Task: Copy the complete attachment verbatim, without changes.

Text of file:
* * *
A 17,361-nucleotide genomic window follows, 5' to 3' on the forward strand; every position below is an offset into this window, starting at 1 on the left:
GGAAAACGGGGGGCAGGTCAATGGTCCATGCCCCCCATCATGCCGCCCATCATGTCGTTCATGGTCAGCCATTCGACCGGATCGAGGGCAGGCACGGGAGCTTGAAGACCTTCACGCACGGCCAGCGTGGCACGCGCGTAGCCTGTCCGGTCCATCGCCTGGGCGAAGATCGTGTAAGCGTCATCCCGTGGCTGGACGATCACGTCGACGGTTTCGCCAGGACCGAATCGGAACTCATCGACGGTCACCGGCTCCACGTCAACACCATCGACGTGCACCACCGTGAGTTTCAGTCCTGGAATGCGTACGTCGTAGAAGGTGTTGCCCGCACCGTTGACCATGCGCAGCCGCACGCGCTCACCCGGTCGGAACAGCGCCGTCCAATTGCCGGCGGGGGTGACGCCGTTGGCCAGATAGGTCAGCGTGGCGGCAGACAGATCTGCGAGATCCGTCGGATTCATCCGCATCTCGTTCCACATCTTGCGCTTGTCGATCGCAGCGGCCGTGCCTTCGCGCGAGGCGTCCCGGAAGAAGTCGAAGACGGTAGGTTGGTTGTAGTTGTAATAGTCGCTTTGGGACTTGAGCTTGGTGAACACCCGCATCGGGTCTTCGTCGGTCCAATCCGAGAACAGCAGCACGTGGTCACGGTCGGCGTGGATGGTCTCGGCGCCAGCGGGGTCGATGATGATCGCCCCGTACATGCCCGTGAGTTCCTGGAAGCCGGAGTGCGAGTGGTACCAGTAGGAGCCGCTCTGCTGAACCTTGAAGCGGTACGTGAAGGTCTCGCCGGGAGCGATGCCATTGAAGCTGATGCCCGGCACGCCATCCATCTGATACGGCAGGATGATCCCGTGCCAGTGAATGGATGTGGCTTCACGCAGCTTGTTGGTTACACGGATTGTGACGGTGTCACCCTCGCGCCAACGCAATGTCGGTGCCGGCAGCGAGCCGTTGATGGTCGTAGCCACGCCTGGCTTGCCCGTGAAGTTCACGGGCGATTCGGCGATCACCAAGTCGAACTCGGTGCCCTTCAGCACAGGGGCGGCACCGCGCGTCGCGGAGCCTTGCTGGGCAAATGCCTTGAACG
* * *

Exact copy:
A 17,361-nucleotide genomic window follows, 5' to 3' on the forward strand; every position below is an offset into this window, starting at 1 on the left:
GGAAAACGGGGGGCAGGTCAATGGTCCATGCCCCCCATCATGCCGCCCATCATGTCGTTCATGGTCAGCCATTCGACCGGATCGAGGGCAGGCACGGGAGCTTGAAGACCTTCACGCACGGCCAGCGTGGCACGCGCGTAGCCTGTCCGGTCCATCGCCTGGGCGAAGATCGTGTAAGCGTCATCCCGTGGCTGGACGATCACGTCGACGGTTTCGCCAGGACCGAATCGGAACTCATCGACGGTCACCGGCTCCACGTCAACACCATCGACGTGCACCACCGTGAGTTTCAGTCCTGGAATGCGTACGTCGTAGAAGGTGTTGCCCGCACCGTTGACCATGCGCAGCCGCACGCGCTCACCCGGTCGGAACAGCGCCGTCCAATTGCCGGCGGGGGTGACGCCGTTGGCCAGATAGGTCAGCGTGGCGGCAGACAGATCTGCGAGATCCGTCGGATTCATCCGCATCTCGTTCCACATCTTGCGCTTGTCGATCGCAGCGGCCGTGCCTTCGCGCGAGGCGTCCCGGAAGAAGTCGAAGACGGTAGGTTGGTTGTAGTTGTAATAGTCGCTTTGGGACTTGAGCTTGGTGAACACCCGCATCGGGTCTTCGTCGGTCCAATCCGAGAACAGCAGCACGTGGTCACGGTCGGCGTGGATGGTCTCGGCGCCAGCGGGGTCGATGATGATCGCCCCGTACATGCCCGTGAGTTCCTGGAAGCCGGAGTGCGAGTGGTACCAGTAGGAGCCGCTCTGCTGAACCTTGAAGCGGTACGTGAAGGTCTCGCCGGGAGCGATGCCATTGAAGCTGATGCCCGGCACGCCATCCATCTGATACGGCAGGATGATCCCGTGCCAGTGAATGGATGTGGCTTCACGCAGCTTGTTGGTTACACGGATTGTGACGGTGTCACCCTCGCGCCAACGCAATGTCGGTGCCGGCAGCGAGCCGTTGATGGTCGTAGCCACGCCTGGCTTGCCCGTGAAGTTCACGGGCGATTCGGCGATCACCAAGTCGAACTCGGTGCCCTTCAGCACAGGGGCGGCACCGCGCGTCGCGGAGCCTTGCTGGGCAAATGCCTTGAACG